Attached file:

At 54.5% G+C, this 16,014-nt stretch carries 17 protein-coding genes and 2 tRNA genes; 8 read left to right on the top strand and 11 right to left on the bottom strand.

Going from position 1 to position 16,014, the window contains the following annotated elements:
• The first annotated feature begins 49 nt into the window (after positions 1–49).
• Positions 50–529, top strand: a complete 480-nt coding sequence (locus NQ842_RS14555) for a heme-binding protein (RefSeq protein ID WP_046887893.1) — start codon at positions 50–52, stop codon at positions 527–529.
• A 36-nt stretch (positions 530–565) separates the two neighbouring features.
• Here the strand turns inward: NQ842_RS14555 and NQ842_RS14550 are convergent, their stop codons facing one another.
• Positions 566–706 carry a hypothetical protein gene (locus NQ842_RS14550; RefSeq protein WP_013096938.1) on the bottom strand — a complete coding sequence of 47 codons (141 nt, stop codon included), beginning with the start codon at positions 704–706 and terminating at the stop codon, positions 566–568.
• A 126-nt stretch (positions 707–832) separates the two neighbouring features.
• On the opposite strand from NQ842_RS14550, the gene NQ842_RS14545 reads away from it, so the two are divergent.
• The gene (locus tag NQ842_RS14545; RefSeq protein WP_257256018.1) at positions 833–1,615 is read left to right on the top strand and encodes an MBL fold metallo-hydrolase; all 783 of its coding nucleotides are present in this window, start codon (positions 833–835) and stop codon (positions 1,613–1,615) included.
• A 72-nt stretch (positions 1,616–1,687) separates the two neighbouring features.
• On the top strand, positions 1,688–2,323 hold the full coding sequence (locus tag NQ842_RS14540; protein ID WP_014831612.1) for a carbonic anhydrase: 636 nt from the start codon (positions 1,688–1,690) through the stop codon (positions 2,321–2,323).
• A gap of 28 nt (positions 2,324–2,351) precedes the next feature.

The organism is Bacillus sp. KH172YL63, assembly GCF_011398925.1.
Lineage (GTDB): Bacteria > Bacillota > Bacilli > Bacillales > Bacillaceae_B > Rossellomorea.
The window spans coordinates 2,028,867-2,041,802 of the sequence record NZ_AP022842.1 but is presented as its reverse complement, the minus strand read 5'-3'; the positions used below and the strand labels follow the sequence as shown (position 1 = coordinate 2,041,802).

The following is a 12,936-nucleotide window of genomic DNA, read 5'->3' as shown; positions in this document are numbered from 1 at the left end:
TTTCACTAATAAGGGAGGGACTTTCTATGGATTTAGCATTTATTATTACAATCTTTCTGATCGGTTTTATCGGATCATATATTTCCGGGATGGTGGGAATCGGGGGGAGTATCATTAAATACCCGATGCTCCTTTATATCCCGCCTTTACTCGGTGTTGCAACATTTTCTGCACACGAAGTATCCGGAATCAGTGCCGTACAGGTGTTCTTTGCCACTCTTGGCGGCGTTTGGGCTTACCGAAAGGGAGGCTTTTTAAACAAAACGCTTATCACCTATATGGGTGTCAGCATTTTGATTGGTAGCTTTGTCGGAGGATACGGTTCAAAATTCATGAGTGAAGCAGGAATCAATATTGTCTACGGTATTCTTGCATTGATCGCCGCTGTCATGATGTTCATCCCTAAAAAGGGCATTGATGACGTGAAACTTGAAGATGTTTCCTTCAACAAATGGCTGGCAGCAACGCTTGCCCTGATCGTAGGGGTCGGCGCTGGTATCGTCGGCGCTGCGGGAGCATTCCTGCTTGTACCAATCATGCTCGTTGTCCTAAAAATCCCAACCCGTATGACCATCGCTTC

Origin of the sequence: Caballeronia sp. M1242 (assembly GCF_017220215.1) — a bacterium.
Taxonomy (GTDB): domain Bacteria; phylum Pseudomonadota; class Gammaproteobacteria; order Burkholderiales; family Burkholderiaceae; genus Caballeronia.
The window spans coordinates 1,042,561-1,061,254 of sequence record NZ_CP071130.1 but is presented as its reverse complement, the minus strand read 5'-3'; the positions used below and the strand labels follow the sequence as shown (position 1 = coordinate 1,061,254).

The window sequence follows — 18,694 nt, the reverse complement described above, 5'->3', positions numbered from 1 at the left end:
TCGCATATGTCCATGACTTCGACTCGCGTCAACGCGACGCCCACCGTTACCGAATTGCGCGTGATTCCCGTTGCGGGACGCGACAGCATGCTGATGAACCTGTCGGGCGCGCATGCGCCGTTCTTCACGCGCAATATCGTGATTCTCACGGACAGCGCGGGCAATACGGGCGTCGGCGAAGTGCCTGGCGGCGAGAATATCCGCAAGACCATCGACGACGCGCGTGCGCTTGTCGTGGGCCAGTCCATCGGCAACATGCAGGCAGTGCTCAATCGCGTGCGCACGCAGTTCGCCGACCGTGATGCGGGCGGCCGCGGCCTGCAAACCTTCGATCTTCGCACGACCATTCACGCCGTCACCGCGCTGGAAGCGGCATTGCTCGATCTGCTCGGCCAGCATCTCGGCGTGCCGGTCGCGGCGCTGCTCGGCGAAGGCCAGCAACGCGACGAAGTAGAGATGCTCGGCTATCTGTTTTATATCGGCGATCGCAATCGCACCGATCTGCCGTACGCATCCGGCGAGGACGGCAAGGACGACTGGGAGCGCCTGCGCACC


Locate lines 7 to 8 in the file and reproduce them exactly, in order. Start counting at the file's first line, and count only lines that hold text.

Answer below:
• Positions 566–706 carry a hypothetical protein gene (locus NQ842_RS14550; RefSeq protein WP_013096938.1) on the bottom strand — a complete coding sequence of 47 codons (141 nt, stop codon included), beginning with the start codon at positions 704–706 and terminating at the stop codon, positions 566–568.
• A 126-nt stretch (positions 707–832) separates the two neighbouring features.